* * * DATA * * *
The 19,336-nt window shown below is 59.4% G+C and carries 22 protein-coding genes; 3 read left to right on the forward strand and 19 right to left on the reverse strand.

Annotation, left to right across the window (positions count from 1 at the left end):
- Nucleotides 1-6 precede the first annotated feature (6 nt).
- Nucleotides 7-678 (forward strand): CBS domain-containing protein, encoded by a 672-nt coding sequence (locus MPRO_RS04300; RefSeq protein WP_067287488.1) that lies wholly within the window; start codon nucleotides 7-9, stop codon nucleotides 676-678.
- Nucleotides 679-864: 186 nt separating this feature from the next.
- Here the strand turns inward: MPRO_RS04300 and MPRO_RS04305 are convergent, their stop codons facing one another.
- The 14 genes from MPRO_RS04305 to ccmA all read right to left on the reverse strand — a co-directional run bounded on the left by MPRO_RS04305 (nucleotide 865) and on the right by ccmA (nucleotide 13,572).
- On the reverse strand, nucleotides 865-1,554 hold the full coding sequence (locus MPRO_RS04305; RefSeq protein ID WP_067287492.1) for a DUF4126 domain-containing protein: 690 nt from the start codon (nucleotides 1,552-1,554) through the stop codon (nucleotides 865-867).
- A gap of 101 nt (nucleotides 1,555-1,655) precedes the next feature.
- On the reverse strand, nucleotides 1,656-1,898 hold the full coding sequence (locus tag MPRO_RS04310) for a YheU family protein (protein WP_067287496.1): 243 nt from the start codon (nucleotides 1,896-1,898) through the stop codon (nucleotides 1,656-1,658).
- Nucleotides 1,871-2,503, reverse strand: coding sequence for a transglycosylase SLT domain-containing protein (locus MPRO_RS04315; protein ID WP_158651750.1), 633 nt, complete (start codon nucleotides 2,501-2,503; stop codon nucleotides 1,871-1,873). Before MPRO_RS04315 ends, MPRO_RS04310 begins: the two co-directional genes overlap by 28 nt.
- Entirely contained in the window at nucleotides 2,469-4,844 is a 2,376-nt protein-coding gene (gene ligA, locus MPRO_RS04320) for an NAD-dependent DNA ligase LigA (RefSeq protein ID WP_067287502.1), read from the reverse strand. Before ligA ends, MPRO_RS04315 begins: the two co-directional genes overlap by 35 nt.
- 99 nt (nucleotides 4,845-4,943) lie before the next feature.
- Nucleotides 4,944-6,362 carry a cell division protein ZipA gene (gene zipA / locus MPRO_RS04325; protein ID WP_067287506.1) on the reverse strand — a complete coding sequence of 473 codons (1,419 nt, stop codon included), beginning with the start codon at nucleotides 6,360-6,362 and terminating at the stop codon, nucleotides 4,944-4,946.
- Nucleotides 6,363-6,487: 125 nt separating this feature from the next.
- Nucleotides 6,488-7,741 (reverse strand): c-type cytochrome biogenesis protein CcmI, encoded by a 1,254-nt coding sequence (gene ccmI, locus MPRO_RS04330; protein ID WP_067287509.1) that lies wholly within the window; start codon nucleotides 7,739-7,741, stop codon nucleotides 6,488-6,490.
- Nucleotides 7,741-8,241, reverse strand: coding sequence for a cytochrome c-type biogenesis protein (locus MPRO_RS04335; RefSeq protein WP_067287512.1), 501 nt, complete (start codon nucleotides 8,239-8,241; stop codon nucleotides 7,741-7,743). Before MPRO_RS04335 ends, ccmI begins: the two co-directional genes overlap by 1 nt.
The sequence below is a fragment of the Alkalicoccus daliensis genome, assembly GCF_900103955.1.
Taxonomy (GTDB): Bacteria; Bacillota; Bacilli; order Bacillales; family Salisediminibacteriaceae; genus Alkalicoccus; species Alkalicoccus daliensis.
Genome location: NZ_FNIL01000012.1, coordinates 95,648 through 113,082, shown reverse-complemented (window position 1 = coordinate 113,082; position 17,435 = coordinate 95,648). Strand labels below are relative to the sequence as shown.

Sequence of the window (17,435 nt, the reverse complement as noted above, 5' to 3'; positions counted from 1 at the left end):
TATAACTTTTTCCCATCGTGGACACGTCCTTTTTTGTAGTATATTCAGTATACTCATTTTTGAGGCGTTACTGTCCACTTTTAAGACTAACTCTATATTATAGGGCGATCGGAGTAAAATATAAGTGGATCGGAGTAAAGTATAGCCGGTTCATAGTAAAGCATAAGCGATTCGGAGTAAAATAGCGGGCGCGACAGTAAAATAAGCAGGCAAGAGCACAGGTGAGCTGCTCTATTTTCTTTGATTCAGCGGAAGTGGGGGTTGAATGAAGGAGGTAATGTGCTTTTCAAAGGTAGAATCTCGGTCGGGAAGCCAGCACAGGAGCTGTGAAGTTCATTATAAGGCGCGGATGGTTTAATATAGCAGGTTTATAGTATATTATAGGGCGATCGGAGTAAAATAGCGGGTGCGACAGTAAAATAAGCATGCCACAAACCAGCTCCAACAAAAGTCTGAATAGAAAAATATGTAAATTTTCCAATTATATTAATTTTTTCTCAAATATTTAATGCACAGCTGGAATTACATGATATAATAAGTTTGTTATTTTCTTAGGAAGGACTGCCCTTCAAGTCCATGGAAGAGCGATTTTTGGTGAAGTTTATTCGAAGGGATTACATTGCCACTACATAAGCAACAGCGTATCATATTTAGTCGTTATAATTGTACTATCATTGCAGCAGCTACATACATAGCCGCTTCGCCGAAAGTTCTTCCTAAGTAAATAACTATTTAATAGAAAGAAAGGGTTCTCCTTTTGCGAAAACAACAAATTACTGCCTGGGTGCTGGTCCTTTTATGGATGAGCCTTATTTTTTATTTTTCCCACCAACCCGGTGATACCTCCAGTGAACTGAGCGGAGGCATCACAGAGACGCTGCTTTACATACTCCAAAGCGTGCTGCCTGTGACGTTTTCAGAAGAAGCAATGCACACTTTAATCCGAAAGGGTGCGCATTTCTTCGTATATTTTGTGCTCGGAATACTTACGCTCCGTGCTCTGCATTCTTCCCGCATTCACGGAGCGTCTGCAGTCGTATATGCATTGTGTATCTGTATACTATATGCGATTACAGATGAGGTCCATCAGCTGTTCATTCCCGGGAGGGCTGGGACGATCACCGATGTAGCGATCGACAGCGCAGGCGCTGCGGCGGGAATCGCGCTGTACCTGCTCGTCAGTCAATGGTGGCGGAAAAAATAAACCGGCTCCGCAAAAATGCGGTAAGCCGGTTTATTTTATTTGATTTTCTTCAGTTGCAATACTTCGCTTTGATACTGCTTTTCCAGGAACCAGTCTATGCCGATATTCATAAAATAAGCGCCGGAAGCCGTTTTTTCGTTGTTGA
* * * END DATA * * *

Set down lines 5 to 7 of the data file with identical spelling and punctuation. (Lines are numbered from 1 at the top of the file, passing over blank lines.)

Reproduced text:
- Nucleotides 679-864: 186 nt separating this feature from the next.
- Here the strand turns inward: MPRO_RS04300 and MPRO_RS04305 are convergent, their stop codons facing one another.
- The 14 genes from MPRO_RS04305 to ccmA all read right to left on the reverse strand — a co-directional run bounded on the left by MPRO_RS04305 (nucleotide 865) and on the right by ccmA (nucleotide 13,572).